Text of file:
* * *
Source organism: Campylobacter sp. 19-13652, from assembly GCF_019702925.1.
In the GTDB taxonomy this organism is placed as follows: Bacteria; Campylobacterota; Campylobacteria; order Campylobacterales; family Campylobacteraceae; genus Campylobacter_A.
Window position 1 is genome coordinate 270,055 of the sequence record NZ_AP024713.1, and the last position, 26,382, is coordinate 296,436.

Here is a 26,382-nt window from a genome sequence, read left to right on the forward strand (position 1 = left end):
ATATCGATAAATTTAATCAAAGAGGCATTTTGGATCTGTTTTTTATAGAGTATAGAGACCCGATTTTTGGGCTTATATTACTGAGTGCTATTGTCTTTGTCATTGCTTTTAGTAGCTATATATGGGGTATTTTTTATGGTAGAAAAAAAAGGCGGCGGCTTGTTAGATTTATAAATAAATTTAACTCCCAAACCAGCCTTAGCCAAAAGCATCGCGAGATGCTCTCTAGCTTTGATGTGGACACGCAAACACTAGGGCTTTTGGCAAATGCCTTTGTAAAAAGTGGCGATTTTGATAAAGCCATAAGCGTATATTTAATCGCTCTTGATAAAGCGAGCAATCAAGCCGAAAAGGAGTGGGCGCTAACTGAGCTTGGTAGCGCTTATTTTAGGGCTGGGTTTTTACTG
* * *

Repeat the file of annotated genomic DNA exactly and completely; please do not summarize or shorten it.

Source organism: Campylobacter sp. 19-13652, from assembly GCF_019702925.1.
In the GTDB taxonomy this organism is placed as follows: Bacteria; Campylobacterota; Campylobacteria; order Campylobacterales; family Campylobacteraceae; genus Campylobacter_A.
Window position 1 is genome coordinate 270,055 of the sequence record NZ_AP024713.1, and the last position, 26,382, is coordinate 296,436.

Here is a 26,382-nt window from a genome sequence, read left to right on the forward strand (position 1 = left end):
ATATCGATAAATTTAATCAAAGAGGCATTTTGGATCTGTTTTTTATAGAGTATAGAGACCCGATTTTTGGGCTTATATTACTGAGTGCTATTGTCTTTGTCATTGCTTTTAGTAGCTATATATGGGGTATTTTTTATGGTAGAAAAAAAAGGCGGCGGCTTGTTAGATTTATAAATAAATTTAACTCCCAAACCAGCCTTAGCCAAAAGCATCGCGAGATGCTCTCTAGCTTTGATGTGGACACGCAAACACTAGGGCTTTTGGCAAATGCCTTTGTAAAAAGTGGCGATTTTGATAAAGCCATAAGCGTATATTTAATCGCTCTTGATAAAGCGAGCAATCAAGCCGAAAAGGAGTGGGCGCTAACTGAGCTTGGTAGCGCTTATTTTAGGGCTGGGTTTTTACTG